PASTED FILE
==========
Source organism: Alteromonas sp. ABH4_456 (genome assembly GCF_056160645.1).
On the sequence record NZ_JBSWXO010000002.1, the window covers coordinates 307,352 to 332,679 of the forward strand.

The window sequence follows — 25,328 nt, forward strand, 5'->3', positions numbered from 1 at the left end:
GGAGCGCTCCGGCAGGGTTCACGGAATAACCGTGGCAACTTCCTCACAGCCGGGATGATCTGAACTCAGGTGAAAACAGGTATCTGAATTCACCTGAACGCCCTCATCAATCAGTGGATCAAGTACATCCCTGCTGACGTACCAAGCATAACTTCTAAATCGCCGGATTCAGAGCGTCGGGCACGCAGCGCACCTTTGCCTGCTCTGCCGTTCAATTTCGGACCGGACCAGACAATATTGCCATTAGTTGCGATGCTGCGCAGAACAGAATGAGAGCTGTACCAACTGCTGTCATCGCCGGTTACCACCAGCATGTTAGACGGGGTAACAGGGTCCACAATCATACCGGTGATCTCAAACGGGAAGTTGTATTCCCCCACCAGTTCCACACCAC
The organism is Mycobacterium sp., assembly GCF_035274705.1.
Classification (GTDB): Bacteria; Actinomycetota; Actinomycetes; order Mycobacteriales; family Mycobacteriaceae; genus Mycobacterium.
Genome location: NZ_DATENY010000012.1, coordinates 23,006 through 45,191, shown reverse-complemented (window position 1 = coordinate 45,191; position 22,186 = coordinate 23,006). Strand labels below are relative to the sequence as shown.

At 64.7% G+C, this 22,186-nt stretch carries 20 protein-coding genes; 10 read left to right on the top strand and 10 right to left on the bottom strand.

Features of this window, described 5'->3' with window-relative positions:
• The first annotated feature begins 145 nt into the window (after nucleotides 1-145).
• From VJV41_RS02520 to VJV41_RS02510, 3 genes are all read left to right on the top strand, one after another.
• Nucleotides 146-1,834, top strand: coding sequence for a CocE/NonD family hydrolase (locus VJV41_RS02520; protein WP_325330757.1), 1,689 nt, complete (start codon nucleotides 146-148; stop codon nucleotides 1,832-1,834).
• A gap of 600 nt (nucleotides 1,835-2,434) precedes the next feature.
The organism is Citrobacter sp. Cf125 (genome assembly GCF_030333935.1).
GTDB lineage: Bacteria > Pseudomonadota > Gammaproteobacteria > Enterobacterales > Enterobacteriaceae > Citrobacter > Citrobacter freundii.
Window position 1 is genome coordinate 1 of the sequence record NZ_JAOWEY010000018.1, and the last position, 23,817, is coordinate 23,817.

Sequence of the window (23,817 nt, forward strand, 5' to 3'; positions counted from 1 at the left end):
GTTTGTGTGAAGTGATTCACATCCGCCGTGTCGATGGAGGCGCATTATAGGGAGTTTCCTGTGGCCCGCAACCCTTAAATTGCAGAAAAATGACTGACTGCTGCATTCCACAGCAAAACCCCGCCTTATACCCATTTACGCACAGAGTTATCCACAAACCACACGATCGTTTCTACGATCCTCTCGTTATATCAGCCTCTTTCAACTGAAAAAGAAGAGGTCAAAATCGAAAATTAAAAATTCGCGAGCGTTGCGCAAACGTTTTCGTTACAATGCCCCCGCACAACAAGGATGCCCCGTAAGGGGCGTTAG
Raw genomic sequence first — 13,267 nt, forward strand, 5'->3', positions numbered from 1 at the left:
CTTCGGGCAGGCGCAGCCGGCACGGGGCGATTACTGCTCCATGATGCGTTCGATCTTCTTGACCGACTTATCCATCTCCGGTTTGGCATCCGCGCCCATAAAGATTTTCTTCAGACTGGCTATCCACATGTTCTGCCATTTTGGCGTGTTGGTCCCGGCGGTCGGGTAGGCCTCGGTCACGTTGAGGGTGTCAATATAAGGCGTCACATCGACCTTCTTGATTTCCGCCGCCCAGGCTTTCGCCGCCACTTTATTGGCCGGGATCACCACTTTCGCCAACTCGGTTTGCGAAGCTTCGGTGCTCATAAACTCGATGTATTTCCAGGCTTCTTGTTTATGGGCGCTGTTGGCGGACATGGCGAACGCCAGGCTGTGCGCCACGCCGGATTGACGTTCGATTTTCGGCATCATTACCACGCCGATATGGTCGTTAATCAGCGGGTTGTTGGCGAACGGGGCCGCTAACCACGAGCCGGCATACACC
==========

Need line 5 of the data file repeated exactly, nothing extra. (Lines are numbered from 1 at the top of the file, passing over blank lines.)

The organism is Mycobacterium sp., assembly GCF_035274705.1.